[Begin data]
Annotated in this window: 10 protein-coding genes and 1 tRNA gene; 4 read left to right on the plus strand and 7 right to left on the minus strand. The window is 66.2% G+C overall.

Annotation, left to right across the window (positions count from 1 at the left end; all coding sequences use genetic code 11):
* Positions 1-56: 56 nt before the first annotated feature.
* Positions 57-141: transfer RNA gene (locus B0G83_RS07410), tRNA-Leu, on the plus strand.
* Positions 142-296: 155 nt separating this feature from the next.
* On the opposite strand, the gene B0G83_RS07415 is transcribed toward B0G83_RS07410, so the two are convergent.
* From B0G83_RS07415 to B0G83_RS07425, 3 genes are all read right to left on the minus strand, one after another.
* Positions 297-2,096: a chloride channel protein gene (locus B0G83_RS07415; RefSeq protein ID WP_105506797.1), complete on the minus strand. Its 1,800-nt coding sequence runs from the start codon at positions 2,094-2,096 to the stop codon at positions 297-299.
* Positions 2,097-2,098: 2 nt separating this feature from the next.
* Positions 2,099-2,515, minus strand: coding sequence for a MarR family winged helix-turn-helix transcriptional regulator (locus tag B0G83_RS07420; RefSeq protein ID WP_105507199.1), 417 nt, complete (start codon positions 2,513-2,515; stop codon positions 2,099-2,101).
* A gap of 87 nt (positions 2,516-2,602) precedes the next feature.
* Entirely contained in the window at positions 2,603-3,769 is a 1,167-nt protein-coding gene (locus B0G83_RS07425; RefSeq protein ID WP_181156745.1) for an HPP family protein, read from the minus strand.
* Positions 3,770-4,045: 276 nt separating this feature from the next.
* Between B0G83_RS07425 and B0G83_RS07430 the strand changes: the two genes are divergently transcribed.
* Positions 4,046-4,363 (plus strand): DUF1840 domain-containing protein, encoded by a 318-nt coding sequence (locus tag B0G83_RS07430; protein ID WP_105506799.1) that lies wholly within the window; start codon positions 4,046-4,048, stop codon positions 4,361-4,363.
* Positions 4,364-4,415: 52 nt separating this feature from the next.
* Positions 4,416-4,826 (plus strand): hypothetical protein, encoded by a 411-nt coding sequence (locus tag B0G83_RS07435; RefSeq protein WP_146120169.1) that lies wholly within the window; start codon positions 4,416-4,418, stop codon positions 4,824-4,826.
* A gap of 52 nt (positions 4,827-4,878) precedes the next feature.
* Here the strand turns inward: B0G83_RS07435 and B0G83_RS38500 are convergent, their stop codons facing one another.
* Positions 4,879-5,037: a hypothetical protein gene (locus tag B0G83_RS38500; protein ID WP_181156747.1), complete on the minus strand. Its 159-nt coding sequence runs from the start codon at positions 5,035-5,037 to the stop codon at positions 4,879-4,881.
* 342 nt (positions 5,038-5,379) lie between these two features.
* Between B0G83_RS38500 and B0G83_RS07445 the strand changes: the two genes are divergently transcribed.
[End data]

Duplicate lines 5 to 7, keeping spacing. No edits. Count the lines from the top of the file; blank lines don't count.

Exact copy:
* Positions 142-296: 155 nt separating this feature from the next.
* On the opposite strand, the gene B0G83_RS07415 is transcribed toward B0G83_RS07410, so the two are convergent.
* From B0G83_RS07415 to B0G83_RS07425, 3 genes are all read right to left on the minus strand, one after another.